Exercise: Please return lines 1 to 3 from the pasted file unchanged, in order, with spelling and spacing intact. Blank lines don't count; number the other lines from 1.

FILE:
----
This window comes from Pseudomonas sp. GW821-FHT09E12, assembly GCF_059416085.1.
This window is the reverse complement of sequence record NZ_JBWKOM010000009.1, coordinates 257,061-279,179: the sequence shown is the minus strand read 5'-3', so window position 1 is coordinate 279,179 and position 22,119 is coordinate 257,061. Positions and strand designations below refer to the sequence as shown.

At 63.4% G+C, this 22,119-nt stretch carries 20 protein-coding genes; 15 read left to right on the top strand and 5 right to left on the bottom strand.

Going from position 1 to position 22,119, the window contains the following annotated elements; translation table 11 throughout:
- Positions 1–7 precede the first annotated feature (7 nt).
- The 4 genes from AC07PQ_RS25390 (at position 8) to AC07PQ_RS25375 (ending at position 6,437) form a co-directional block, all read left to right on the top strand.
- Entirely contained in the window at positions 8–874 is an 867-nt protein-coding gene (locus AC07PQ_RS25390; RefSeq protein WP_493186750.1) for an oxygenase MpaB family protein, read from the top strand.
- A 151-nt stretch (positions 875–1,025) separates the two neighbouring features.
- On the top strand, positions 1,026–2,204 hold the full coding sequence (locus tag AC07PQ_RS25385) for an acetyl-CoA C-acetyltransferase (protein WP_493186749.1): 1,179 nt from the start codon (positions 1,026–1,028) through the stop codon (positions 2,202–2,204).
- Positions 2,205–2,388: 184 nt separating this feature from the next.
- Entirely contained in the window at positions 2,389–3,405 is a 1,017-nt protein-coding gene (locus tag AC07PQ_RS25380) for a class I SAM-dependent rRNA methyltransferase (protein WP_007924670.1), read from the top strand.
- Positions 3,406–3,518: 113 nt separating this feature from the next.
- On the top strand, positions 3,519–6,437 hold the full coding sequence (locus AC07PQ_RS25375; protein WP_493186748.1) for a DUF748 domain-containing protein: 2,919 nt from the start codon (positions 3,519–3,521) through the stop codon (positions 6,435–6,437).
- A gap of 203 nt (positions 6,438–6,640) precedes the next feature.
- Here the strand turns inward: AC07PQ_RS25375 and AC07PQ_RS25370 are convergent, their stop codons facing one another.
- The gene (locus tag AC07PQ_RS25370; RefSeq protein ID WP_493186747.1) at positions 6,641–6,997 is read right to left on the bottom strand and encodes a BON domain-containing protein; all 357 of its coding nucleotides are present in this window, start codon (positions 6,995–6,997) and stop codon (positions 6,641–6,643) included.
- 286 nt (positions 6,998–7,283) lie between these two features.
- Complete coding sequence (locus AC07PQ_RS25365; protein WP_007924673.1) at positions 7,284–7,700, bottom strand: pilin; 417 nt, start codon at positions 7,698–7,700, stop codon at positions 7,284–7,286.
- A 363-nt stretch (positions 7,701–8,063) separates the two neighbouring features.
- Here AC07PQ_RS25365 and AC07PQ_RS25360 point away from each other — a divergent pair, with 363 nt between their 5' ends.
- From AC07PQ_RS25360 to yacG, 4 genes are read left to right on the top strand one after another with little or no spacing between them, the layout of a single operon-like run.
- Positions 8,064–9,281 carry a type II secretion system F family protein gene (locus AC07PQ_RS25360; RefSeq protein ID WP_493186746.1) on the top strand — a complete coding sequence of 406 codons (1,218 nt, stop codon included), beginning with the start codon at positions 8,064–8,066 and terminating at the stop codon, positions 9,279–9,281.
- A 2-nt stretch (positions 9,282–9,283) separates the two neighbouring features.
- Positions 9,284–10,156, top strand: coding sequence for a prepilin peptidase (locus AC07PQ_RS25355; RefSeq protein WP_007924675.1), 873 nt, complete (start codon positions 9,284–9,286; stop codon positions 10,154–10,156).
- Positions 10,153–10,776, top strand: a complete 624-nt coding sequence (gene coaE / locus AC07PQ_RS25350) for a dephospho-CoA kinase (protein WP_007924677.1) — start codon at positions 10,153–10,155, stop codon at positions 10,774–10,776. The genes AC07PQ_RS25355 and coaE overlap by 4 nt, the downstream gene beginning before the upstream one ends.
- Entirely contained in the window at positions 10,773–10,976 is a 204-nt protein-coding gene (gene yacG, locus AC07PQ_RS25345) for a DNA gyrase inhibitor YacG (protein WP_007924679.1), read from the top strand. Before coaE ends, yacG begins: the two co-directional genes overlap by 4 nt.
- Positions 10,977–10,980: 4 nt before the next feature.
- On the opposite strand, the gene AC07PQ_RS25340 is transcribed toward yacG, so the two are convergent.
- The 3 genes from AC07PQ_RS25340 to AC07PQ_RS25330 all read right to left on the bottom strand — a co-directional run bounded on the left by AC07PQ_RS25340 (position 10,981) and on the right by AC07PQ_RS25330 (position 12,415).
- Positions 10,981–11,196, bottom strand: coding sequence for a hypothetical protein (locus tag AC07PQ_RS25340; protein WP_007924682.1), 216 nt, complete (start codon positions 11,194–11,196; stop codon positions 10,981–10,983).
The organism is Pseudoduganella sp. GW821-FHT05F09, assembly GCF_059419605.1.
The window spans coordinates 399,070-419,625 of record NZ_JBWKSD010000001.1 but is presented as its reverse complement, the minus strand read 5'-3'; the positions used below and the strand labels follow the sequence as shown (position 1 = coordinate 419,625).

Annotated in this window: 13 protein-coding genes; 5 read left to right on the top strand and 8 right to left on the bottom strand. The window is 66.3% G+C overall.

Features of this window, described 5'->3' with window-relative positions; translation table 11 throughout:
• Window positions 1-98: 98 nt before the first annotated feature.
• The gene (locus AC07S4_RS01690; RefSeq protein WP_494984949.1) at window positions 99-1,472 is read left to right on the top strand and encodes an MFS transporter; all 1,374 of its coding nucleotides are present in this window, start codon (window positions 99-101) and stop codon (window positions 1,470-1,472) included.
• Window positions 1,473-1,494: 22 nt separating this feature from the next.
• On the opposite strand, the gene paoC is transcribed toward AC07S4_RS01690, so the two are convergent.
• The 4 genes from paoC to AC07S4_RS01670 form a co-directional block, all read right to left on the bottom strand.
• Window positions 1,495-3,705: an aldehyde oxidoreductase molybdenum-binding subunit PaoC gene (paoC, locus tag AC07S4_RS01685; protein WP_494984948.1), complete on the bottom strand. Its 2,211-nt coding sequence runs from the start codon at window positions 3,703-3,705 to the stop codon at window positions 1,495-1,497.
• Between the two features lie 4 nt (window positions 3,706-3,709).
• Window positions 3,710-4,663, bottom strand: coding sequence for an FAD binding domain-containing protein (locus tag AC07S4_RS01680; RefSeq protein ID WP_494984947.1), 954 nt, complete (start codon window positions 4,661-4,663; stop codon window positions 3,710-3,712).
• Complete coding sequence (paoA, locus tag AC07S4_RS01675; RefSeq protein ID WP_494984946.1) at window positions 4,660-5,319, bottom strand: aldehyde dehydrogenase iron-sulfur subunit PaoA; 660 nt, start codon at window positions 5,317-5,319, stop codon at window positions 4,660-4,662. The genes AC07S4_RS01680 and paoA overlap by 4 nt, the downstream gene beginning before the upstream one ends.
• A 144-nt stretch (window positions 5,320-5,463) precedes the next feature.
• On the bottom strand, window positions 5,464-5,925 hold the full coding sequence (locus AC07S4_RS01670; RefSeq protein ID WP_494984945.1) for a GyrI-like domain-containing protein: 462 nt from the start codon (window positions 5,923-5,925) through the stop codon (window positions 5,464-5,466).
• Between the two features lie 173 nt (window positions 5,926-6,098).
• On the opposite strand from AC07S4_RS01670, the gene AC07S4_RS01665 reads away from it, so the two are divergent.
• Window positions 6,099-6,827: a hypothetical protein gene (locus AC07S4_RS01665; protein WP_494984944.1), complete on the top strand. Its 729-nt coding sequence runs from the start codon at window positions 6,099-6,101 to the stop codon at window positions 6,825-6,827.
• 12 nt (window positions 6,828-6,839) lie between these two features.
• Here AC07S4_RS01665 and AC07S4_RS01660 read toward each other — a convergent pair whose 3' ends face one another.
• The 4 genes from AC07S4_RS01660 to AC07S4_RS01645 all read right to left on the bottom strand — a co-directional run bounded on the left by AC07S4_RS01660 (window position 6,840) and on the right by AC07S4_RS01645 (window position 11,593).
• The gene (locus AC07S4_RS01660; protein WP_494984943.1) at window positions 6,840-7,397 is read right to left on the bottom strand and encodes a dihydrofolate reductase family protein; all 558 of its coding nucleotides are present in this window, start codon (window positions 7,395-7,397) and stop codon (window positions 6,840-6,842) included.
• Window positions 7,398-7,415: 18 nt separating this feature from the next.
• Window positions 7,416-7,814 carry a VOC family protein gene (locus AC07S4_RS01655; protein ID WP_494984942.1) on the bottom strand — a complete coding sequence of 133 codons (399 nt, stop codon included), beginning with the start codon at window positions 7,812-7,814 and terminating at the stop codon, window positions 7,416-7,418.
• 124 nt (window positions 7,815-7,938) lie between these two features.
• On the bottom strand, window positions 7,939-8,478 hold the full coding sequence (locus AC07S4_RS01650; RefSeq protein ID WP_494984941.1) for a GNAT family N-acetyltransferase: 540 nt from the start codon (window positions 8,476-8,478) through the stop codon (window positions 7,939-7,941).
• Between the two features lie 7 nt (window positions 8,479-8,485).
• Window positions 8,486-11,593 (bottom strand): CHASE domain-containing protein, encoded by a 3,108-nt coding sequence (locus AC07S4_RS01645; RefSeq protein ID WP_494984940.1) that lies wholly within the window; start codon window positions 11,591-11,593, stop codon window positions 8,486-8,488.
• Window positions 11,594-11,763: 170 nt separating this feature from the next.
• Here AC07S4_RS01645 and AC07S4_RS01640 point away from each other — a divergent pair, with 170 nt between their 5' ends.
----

This window comes from Pseudomonas sp. GW821-FHT09E12, assembly GCF_059416085.1.
This window is the reverse complement of sequence record NZ_JBWKOM010000009.1, coordinates 257,061-279,179: the sequence shown is the minus strand read 5'-3', so window position 1 is coordinate 279,179 and position 22,119 is coordinate 257,061. Positions and strand designations below refer to the sequence as shown.

At 63.4% G+C, this 22,119-nt stretch carries 20 protein-coding genes; 15 read left to right on the top strand and 5 right to left on the bottom strand.